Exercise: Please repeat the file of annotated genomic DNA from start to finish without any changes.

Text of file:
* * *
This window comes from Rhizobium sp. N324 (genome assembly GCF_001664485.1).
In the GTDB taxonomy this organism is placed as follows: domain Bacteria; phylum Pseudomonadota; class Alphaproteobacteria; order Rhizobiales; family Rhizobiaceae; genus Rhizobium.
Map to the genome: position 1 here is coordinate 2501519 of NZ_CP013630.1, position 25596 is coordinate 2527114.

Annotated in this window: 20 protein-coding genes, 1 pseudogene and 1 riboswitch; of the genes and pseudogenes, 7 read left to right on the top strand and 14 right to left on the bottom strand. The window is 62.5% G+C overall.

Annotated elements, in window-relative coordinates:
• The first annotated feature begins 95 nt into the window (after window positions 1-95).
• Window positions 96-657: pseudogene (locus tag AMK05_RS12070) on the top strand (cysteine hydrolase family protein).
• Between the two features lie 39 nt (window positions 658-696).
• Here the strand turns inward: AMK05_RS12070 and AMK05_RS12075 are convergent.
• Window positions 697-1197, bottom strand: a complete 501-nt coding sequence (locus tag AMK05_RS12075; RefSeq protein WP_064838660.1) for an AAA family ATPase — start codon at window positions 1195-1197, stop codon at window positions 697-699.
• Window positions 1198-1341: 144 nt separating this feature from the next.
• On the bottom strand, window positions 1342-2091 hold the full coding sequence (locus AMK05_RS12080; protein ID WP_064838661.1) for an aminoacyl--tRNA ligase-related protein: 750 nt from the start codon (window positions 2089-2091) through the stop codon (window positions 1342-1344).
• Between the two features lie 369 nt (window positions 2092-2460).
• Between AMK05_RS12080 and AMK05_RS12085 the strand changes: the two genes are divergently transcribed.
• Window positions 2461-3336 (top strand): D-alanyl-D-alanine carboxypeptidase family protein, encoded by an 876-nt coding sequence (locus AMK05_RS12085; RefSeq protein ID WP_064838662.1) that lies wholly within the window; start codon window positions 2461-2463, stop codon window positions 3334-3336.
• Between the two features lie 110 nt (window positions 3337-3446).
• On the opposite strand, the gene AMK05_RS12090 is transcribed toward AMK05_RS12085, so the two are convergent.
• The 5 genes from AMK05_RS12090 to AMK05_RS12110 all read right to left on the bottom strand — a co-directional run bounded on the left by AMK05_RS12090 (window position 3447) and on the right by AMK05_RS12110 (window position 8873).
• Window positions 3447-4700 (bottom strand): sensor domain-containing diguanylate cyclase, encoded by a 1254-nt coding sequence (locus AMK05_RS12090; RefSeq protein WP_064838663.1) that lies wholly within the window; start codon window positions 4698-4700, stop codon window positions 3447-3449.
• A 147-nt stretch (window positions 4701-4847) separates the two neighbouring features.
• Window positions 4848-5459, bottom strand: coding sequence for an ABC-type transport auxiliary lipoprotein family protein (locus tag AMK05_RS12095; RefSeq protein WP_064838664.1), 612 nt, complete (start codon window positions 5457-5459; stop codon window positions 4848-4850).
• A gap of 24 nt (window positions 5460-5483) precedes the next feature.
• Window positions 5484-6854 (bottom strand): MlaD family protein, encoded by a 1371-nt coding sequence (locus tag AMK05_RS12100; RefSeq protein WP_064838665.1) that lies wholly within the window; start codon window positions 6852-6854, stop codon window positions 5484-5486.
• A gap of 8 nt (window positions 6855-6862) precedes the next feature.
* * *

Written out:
This window comes from Rhizobium sp. N324 (genome assembly GCF_001664485.1).
In the GTDB taxonomy this organism is placed as follows: domain Bacteria; phylum Pseudomonadota; class Alphaproteobacteria; order Rhizobiales; family Rhizobiaceae; genus Rhizobium.
Map to the genome: position 1 here is coordinate 2501519 of NZ_CP013630.1, position 25596 is coordinate 2527114.

Annotated in this window: 20 protein-coding genes, 1 pseudogene and 1 riboswitch; of the genes and pseudogenes, 7 read left to right on the top strand and 14 right to left on the bottom strand. The window is 62.5% G+C overall.

Annotated elements, in window-relative coordinates:
• The first annotated feature begins 95 nt into the window (after window positions 1-95).
• Window positions 96-657: pseudogene (locus tag AMK05_RS12070) on the top strand (cysteine hydrolase family protein).
• Between the two features lie 39 nt (window positions 658-696).
• Here the strand turns inward: AMK05_RS12070 and AMK05_RS12075 are convergent.
• Window positions 697-1197, bottom strand: a complete 501-nt coding sequence (locus tag AMK05_RS12075; RefSeq protein WP_064838660.1) for an AAA family ATPase — start codon at window positions 1195-1197, stop codon at window positions 697-699.
• Window positions 1198-1341: 144 nt separating this feature from the next.
• On the bottom strand, window positions 1342-2091 hold the full coding sequence (locus AMK05_RS12080; protein ID WP_064838661.1) for an aminoacyl--tRNA ligase-related protein: 750 nt from the start codon (window positions 2089-2091) through the stop codon (window positions 1342-1344).
• Between the two features lie 369 nt (window positions 2092-2460).
• Between AMK05_RS12080 and AMK05_RS12085 the strand changes: the two genes are divergently transcribed.
• Window positions 2461-3336 (top strand): D-alanyl-D-alanine carboxypeptidase family protein, encoded by an 876-nt coding sequence (locus AMK05_RS12085; RefSeq protein ID WP_064838662.1) that lies wholly within the window; start codon window positions 2461-2463, stop codon window positions 3334-3336.
• Between the two features lie 110 nt (window positions 3337-3446).
• On the opposite strand, the gene AMK05_RS12090 is transcribed toward AMK05_RS12085, so the two are convergent.
• The 5 genes from AMK05_RS12090 to AMK05_RS12110 all read right to left on the bottom strand — a co-directional run bounded on the left by AMK05_RS12090 (window position 3447) and on the right by AMK05_RS12110 (window position 8873).
• Window positions 3447-4700 (bottom strand): sensor domain-containing diguanylate cyclase, encoded by a 1254-nt coding sequence (locus AMK05_RS12090; RefSeq protein WP_064838663.1) that lies wholly within the window; start codon window positions 4698-4700, stop codon window positions 3447-3449.
• A 147-nt stretch (window positions 4701-4847) separates the two neighbouring features.
• Window positions 4848-5459, bottom strand: coding sequence for an ABC-type transport auxiliary lipoprotein family protein (locus tag AMK05_RS12095; RefSeq protein WP_064838664.1), 612 nt, complete (start codon window positions 5457-5459; stop codon window positions 4848-4850).
• A gap of 24 nt (window positions 5460-5483) precedes the next feature.
• Window positions 5484-6854 (bottom strand): MlaD family protein, encoded by a 1371-nt coding sequence (locus tag AMK05_RS12100; RefSeq protein WP_064838665.1) that lies wholly within the window; start codon window positions 6852-6854, stop codon window positions 5484-5486.
• A gap of 8 nt (window positions 6855-6862) precedes the next feature.